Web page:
I highly doubt he would make the changes necessary. It’s obvious his and Art Laffer’s (and ALEC’s) plan to make Kansas a rich state is a failure. The powers that be have far too much invested in proving their supply-side dogma to admit defeat and come up with a new plan. It’s sad because certain conservative movements are very helpful to growth. Things like removing occupational licensing and streamlining business and capital formation can be a huge benefit to any economy, no matter the state. Unfortunately, rather than put resources towards things that will assist Americans, the right continues to bludgeon an economic strategy peddled by economic clowns.

  3. Tom

    The good times here in Kansas just keep rolling on: May tax collections were almost $75 million below the projected amount (a projection that was lowered in April); the state budget for FY 2016 is about $50 million in the red, and the state Legislature has given Brownback the power to cut the budget as he sees fit. Most likely to be cut: Medicaid and programs aimed at aiding children living in low-income homes.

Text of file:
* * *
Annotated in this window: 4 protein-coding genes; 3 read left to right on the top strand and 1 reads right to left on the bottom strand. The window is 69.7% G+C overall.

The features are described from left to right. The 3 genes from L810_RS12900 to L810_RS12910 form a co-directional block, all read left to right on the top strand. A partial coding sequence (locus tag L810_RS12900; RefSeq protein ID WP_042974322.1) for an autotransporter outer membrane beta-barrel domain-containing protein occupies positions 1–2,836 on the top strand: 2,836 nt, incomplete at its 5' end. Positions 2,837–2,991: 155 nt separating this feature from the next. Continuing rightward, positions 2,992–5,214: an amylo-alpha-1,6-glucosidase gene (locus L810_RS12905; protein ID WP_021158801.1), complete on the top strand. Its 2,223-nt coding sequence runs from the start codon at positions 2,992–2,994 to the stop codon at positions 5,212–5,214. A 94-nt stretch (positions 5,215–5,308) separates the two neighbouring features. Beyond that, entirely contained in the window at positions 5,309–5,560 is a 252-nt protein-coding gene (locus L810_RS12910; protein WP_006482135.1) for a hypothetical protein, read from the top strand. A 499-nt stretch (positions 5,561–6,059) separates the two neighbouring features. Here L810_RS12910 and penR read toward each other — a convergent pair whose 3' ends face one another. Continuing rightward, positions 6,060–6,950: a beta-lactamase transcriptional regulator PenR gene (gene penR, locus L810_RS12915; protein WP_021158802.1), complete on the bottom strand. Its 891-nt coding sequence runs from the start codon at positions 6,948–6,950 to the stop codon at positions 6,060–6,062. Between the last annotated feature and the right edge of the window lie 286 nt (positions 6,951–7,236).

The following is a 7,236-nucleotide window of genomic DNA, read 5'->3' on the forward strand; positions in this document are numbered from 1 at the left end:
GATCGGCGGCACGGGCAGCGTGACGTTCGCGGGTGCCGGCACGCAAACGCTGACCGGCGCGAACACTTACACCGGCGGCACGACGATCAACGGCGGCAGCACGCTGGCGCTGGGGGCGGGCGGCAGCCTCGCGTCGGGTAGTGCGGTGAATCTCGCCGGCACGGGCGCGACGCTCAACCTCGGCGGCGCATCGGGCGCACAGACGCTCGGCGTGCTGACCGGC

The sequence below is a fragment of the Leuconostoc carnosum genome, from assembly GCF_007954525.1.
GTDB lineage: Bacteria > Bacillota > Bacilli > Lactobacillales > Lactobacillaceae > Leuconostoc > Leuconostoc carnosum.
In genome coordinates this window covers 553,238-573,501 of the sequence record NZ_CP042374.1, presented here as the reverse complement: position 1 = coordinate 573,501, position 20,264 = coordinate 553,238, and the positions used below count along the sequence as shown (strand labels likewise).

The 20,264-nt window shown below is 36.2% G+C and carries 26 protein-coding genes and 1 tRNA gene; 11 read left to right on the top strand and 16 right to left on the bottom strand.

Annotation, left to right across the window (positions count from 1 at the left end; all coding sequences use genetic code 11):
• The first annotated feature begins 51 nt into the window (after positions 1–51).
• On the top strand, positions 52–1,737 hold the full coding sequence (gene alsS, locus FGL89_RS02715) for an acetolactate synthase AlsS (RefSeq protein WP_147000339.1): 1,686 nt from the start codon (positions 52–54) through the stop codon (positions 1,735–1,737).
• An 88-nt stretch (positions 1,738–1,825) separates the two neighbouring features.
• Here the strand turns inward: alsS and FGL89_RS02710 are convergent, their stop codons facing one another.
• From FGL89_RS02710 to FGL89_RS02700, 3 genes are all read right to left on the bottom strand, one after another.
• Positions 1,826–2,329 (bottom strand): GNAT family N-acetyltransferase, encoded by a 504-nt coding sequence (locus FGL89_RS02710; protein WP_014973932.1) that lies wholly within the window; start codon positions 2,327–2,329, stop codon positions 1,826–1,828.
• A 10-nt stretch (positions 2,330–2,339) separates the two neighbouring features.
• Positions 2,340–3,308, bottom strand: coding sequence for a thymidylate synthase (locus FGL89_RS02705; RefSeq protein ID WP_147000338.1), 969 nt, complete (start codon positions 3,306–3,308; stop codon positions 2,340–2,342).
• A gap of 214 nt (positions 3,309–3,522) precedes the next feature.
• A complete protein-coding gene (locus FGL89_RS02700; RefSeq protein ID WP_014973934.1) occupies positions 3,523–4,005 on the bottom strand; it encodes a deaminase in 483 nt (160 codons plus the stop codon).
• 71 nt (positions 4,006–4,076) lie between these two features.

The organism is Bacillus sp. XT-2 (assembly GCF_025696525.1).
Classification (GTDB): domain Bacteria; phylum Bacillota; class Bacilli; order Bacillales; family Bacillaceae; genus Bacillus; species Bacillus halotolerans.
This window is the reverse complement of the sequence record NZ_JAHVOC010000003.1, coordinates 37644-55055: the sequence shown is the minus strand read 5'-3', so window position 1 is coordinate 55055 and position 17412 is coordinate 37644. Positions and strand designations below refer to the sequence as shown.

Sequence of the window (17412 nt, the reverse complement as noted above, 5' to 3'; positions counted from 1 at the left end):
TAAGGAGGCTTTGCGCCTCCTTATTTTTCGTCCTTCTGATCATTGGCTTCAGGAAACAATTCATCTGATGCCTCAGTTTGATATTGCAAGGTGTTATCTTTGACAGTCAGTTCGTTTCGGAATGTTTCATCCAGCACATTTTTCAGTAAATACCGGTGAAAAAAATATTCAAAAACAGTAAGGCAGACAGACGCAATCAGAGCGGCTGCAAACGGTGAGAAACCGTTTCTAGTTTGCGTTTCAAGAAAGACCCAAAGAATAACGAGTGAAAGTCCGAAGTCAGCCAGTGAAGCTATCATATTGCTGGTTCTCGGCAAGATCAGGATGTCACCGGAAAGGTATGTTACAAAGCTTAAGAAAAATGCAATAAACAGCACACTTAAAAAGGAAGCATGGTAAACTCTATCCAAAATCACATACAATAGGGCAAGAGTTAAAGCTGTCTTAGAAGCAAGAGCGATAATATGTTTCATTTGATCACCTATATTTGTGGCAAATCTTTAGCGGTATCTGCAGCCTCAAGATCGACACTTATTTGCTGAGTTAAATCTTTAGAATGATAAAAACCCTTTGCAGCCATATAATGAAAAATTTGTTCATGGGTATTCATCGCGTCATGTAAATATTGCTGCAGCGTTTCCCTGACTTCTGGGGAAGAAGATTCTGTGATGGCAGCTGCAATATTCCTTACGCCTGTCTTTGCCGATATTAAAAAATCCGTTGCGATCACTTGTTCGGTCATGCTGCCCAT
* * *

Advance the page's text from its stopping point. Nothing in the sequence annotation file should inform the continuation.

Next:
Meanwhile, the Kansas Supreme Court last Friday ruled that the way the state funds public K-12 education is unconstitutional and said it would order the state’s schools to close on July 1 if the Legislature did not correct the funding mechanism. Yesterday was the last day of the 2016 Legislative session. The Legislature did nothing to correct the education budget — and several Republican legislators said they want to defy the court order — but they did issue a resolution condemning the federal government’s directive on the transgender bathroom issue.

  4. Steven Kopits

    In terms of unemployment, Kansas looks good by comparison with Minnesota.

    In April 2015, the respective unemployment rates of Minnesota and Kansas were 3.7 (3rd best) and 4.3% (11th place). A year later, Minnesota’s unemployment rate has actually risen, to 3.8%, now tied with Kansas (both 11th). By this measure, Kansas looks quite good, a reduction in unemployment rate by 0.5 pp. Minnesota, while still strong in absolute rates, has fallen substantially in relative terms.

    What’s wrong with Minnesota?

    1. Menzie Chinn Post author

      Steven Kopits: Well, remember the unemployment rate is the ratio of two series (both very imprecisely measured at the state level). The Minnesota labor force has jumped up in recent months. Kansas labor force is shrinking, in contrast.

      One of those reasons not to pay too much attention at state-level unemployment rates.